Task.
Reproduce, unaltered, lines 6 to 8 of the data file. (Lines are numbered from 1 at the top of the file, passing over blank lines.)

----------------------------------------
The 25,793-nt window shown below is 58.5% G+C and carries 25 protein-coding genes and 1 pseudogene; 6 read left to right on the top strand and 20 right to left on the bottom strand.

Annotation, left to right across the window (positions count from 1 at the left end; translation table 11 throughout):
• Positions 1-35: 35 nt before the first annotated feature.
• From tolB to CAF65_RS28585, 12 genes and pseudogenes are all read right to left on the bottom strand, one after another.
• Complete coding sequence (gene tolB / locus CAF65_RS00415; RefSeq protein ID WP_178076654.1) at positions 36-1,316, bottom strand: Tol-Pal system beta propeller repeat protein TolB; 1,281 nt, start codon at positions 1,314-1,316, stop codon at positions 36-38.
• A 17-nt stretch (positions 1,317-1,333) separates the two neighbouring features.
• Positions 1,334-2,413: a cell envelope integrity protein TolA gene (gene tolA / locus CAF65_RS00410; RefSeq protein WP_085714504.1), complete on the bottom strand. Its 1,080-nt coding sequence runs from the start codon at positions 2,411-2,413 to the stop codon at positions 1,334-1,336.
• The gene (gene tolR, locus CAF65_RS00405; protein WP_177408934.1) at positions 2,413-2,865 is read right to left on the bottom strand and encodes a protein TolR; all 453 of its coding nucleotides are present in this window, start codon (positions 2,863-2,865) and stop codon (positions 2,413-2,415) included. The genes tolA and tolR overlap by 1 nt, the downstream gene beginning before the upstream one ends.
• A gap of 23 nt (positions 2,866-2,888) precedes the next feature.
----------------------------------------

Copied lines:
• A 17-nt stretch (positions 1,317-1,333) separates the two neighbouring features.
• Positions 1,334-2,413: a cell envelope integrity protein TolA gene (gene tolA / locus CAF65_RS00410; RefSeq protein WP_085714504.1), complete on the bottom strand. Its 1,080-nt coding sequence runs from the start codon at positions 2,411-2,413 to the stop codon at positions 1,334-1,336.
• The gene (gene tolR, locus CAF65_RS00405; protein WP_177408934.1) at positions 2,413-2,865 is read right to left on the bottom strand and encodes a protein TolR; all 453 of its coding nucleotides are present in this window, start codon (positions 2,863-2,865) and stop codon (positions 2,413-2,415) included. The genes tolA and tolR overlap by 1 nt, the downstream gene beginning before the upstream one ends.